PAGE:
Welcome to the Weekly Geek, your weekly note on some of the most exciting, innovative, or just plain weird war technology people are talking about online, seasoned with just a dash of International Humanitarian Law (IHL).
From Roman Gladiators to F-35 pilots, warfare has been an act committed by humans, against humans. Even our most advanced U.A.V.’s require someone to “pull the trigger,” and make a conscious decision to end a life. However, advances in technology make the specter of a machines operating without any human interaction on the battlefield a reality, and International Humanitarian Law (IHL) is struggling to keep up.
An autonomous weapon can do three things without human intervention: (1) search for a target, (2) identify a target, and (3) attack the target. We already have machines that can satisfy all three of these prerequisites, albeit in very specific circumstances. These “rule-based” or “dumb” autonomous weapons have such narrow parameters in which they’ll act that they are exclusively used in a defensive posture (where programmable conditions are more stable). For example, the Phalanx Close-In Weapons System (CIWS) can recognize and destroy an incoming anti-ship missile, but that’s pretty much all it can do.
Similarly, the Israeli Trophy system can recognize and destroy an incoming anti-tank projectile, but it has such specific parameters that each new anti-tank rocket must be programmed into the system as a potential threat. In short, these systems are more automated than autonomous, and they certainly aren’t flexible or capable of learning on their own. They are, however, able to react to a threat faster and more accurately than a human, and therein lies the desire for better, faster, and smarter autonomous systems.
The true challenge comes with the development of fully autonomous, “smart” machines, that can learn and adapt. It is already possible for advanced robotic systems to continuously learn from trial and error, and build a rudimentary “knowledge.” This raises a number of fundamental concerns under IHL. At the top of any list is the question of individual responsibility when an autonomous weapon commits a war crime. Depending on who you ask, it’s the engineer who designed the weapon, the commander who deployed the weapon, or a host of other options, each struggling to assign blame when a machine misbehaves.
There’s a growing movement to ban these so called “killer robots,” but given the combat potential of autonomous systems, it’s hard to imagine a world where states decline to field such potent tools. This debate has carried on as just a whisper for decades, but be prepared for it to roar to life in coming years. That being said, don’t expect Terminator-like drones to be kicking down doors any time soon, and if you’re a little freaked out by all this, here’s two full minutes of DARPA robots falling over.
This week, IHL Legal Adviser Federico Barillas passed along a fascinating article on US military plans for cyborg soldiers. The article refers to implants that could aid the human body in a combat environment, known in the tech world as biohacking.
Biohacking is, in short, the blending of human physiology and machines to enhance mental or physical performance. This probably sounds rather outlandish, but it refers to more advanced versions of things you’re probably pretty familiar with, like artificial hearts or pacemakers. With the rapid development of increasingly smaller and more autonomous “smart” technology, it was only a matter of time before these devices were implanted right into the body.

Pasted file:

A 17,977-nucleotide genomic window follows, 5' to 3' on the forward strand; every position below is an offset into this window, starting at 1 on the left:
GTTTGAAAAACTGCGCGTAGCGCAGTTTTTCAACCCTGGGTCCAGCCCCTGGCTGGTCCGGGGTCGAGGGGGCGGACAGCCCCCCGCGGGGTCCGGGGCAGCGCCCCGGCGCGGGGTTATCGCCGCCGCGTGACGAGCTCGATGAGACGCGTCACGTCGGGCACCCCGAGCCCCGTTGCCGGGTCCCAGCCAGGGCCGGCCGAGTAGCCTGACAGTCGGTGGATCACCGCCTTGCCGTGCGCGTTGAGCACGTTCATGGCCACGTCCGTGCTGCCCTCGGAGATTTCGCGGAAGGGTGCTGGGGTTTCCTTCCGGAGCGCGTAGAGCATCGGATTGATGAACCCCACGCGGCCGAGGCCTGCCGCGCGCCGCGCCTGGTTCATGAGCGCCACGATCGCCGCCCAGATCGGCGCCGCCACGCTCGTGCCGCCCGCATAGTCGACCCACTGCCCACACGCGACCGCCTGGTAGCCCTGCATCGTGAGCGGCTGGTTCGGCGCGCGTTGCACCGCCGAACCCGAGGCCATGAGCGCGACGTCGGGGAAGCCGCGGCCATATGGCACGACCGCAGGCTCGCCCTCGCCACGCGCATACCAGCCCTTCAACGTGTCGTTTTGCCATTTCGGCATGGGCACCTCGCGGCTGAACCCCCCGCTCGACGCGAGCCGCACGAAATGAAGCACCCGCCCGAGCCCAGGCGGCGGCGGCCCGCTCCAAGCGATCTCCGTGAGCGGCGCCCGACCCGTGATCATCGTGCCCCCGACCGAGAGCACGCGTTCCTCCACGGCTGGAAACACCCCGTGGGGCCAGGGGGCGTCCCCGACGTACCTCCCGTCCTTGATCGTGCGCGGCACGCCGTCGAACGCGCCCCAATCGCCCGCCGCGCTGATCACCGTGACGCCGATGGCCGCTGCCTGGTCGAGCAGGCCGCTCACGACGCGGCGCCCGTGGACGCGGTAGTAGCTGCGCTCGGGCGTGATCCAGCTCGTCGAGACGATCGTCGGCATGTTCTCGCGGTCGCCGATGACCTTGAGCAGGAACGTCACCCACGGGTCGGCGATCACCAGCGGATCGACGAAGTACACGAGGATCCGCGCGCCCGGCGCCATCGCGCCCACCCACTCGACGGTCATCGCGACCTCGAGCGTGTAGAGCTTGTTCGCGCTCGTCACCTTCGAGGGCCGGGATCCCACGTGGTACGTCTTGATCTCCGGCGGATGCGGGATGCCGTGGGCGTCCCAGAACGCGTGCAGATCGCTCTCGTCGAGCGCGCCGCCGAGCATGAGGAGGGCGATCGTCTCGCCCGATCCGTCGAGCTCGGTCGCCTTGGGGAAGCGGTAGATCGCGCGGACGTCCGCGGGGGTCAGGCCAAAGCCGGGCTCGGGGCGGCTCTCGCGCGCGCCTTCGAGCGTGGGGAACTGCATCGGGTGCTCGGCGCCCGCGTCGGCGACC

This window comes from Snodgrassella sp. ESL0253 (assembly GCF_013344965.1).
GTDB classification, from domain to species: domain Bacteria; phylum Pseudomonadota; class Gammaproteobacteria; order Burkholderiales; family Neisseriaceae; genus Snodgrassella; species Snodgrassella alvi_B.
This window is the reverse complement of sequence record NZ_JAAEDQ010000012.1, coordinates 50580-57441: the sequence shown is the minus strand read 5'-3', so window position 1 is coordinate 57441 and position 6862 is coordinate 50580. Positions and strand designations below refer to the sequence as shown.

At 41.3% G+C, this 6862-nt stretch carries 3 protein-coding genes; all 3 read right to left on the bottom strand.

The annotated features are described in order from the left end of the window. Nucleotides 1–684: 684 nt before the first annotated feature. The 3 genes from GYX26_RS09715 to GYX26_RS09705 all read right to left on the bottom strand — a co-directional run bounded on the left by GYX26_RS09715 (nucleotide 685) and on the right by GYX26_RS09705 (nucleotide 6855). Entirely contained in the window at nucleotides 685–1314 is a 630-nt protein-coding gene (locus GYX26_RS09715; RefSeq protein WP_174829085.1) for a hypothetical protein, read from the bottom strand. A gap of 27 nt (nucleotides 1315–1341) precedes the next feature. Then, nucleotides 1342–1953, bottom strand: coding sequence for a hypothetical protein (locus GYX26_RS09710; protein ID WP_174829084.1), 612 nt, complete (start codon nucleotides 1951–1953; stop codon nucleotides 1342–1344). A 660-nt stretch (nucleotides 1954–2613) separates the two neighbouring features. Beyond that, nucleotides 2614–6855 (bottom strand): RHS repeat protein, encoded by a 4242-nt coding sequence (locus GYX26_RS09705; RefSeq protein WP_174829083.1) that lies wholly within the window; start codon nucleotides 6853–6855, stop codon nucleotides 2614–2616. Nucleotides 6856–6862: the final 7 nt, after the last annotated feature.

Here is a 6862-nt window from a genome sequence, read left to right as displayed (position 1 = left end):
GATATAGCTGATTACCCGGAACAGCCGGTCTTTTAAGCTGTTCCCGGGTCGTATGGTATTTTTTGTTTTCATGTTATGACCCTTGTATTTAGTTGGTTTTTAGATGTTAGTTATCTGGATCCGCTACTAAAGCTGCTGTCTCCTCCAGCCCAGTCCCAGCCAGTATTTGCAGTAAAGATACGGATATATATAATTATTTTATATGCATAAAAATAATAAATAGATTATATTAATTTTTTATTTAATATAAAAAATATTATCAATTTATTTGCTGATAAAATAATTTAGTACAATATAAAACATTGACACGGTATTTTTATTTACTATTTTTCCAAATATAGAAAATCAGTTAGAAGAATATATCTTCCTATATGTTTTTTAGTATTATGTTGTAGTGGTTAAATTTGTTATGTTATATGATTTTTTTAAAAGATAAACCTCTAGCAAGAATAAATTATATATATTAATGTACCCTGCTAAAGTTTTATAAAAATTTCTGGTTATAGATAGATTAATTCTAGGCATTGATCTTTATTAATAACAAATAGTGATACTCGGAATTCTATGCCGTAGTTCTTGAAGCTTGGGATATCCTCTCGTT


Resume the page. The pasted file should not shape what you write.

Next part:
Believe it or not, this practice is real-world right now. Some biohacks are aesthetic, and companies like Wetware Grindhouse will implant LED lights under your skin that allow your body to light up in response to your heart rate, movement, etc. Other biohacks are more industrious, such as those built by startup Chaotic Moon Studios. Chaotic has developed tattoos where the ink is conductive, and creates a circuit within your skin. These circuits can hold gigabytes of personal and medical information, and even transmit signals. The CEO of Chaotic can unlock his iPhone simply by waving it over his forearm, as his tattoo is actually a mini computer. These “tech tats” can notify you if you have a fever, or an abnormal heart rate.
The US military has been actively engaged with the biohacking industry, and has even developed the phrase, “human machine teaming.” Critical mission data could be carried physically within a soldier, and aid with perception and judgment. Surgical implants would allow soldiers to see in the dark, and respond to injuries. The TALOS, due to be released by the Army for trials next year and a feature of last week’s geek, uses liquid armor to fill wounds.
From an IHL perspective, biohacking raises some interesting questions:
- Can information/data that is integrated into a combatant’s body be physically removed if they are captured?
- If a soldier’s body emits signals (like the iPhone unlock code at Wetware) that could hack into enemy systems, can they ever truly be removed from combat? Is the very body a threat that can be legally eliminated?
- Several prototype systems can emit pulses that can disable electronics or overload the eardrums of an enemy. What are the consequences of weaponizing the human body?
This may all sound like science fiction, but these are technologies that already exist, so I would bet you’ll see miniaturized versions integrated into the biohacking field before long. Move over, FitBit.